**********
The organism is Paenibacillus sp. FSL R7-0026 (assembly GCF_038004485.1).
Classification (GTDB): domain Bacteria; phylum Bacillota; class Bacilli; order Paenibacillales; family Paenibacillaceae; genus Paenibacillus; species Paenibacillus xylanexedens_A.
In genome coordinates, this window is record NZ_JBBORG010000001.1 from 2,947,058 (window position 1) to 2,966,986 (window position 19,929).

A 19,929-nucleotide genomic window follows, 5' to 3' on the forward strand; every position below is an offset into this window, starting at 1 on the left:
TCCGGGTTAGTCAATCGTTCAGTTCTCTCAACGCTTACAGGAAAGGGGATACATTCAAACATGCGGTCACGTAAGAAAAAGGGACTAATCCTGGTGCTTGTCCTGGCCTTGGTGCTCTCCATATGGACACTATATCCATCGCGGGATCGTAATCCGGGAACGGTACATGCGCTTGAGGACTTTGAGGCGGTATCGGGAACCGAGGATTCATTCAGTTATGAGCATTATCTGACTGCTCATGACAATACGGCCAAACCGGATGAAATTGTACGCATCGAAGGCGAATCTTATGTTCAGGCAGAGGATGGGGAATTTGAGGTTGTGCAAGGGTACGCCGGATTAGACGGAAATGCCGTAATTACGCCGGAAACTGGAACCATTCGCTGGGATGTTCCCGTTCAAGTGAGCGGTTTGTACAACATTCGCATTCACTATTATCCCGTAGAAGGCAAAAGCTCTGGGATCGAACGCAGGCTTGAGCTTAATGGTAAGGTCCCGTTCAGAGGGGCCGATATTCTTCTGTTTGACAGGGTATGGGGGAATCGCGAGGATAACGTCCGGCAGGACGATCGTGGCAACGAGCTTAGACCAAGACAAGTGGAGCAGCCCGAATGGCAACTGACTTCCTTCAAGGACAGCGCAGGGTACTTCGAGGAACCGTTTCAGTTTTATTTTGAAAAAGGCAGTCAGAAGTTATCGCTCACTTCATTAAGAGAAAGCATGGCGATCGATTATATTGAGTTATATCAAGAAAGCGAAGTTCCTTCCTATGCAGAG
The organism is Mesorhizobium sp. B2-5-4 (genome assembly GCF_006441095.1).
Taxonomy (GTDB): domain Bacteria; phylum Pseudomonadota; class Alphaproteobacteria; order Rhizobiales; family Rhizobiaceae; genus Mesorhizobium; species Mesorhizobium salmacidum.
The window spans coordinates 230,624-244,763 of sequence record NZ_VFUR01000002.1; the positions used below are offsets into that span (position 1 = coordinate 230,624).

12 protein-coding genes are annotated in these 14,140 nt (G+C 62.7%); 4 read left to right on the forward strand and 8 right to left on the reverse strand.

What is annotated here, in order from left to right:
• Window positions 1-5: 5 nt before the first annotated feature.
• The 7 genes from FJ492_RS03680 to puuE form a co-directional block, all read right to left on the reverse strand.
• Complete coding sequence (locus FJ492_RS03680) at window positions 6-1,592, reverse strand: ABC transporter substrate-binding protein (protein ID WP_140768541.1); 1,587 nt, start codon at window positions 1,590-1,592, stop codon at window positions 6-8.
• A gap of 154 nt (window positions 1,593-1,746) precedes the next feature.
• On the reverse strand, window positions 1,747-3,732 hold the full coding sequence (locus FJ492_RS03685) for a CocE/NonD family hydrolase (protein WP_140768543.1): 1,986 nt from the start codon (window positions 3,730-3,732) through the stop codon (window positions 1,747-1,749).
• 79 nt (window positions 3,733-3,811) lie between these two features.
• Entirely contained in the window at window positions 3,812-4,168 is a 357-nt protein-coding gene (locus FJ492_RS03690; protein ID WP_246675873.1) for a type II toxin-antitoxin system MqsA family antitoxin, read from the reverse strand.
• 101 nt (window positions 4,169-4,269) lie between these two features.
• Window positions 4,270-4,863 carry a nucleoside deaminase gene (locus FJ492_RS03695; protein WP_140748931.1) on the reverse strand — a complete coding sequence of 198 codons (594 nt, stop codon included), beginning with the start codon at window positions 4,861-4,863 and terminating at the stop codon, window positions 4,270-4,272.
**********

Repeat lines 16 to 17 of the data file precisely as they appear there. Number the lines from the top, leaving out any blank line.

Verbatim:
• 79 nt (window positions 3,733-3,811) lie between these two features.
• Entirely contained in the window at window positions 3,812-4,168 is a 357-nt protein-coding gene (locus FJ492_RS03690; protein ID WP_246675873.1) for a type II toxin-antitoxin system MqsA family antitoxin, read from the reverse strand.